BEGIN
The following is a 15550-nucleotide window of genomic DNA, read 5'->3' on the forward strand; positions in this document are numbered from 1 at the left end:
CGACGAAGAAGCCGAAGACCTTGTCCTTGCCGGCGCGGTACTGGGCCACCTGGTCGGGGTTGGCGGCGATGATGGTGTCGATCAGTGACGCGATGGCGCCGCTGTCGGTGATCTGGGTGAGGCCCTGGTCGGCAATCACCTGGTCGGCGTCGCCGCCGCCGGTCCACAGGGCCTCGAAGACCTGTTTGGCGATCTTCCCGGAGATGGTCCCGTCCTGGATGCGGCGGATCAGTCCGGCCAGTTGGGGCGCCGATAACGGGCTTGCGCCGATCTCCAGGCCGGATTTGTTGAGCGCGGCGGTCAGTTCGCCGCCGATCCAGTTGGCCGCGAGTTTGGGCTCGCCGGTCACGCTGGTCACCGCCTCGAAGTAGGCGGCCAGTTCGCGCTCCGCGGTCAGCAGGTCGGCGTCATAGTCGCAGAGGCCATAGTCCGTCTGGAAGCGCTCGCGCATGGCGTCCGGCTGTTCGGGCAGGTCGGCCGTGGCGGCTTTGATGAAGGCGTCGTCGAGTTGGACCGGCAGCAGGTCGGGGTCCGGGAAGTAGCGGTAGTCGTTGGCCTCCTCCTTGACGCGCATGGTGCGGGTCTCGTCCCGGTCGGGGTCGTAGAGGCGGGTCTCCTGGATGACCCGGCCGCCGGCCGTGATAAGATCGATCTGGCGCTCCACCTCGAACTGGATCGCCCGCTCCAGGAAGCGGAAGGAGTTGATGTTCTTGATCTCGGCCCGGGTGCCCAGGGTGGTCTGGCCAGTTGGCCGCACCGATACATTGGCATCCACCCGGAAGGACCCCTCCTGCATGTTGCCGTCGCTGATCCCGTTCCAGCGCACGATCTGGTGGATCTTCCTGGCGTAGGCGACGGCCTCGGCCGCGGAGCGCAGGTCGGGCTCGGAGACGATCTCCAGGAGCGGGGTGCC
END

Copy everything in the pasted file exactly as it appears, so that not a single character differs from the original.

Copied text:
The following is a 15550-nucleotide window of genomic DNA, read 5'->3' on the forward strand; positions in this document are numbered from 1 at the left end:
CGACGAAGAAGCCGAAGACCTTGTCCTTGCCGGCGCGGTACTGGGCCACCTGGTCGGGGTTGGCGGCGATGATGGTGTCGATCAGTGACGCGATGGCGCCGCTGTCGGTGATCTGGGTGAGGCCCTGGTCGGCAATCACCTGGTCGGCGTCGCCGCCGCCGGTCCACAGGGCCTCGAAGACCTGTTTGGCGATCTTCCCGGAGATGGTCCCGTCCTGGATGCGGCGGATCAGTCCGGCCAGTTGGGGCGCCGATAACGGGCTTGCGCCGATCTCCAGGCCGGATTTGTTGAGCGCGGCGGTCAGTTCGCCGCCGATCCAGTTGGCCGCGAGTTTGGGCTCGCCGGTCACGCTGGTCACCGCCTCGAAGTAGGCGGCCAGTTCGCGCTCCGCGGTCAGCAGGTCGGCGTCATAGTCGCAGAGGCCATAGTCCGTCTGGAAGCGCTCGCGCATGGCGTCCGGCTGTTCGGGCAGGTCGGCCGTGGCGGCTTTGATGAAGGCGTCGTCGAGTTGGACCGGCAGCAGGTCGGGGTCCGGGAAGTAGCGGTAGTCGTTGGCCTCCTCCTTGACGCGCATGGTGCGGGTCTCGTCCCGGTCGGGGTCGTAGAGGCGGGTCTCCTGGATGACCCGGCCGCCGGCCGTGATAAGATCGATCTGGCGCTCCACCTCGAACTGGATCGCCCGCTCCAGGAAGCGGAAGGAGTTGATGTTCTTGATCTCGGCCCGGGTGCCCAGGGTGGTCTGGCCAGTTGGCCGCACCGATACATTGGCATCCACCCGGAAGGACCCCTCCTGCATGTTGCCGTCGCTGATCCCGTTCCAGCGCACGATCTGGTGGATCTTCCTGGCGTAGGCGACGGCCTCGGCCGCGGAGCGCAGGTCGGGCTCGGAGACGATCTCCAGGAGCGGGGTGCC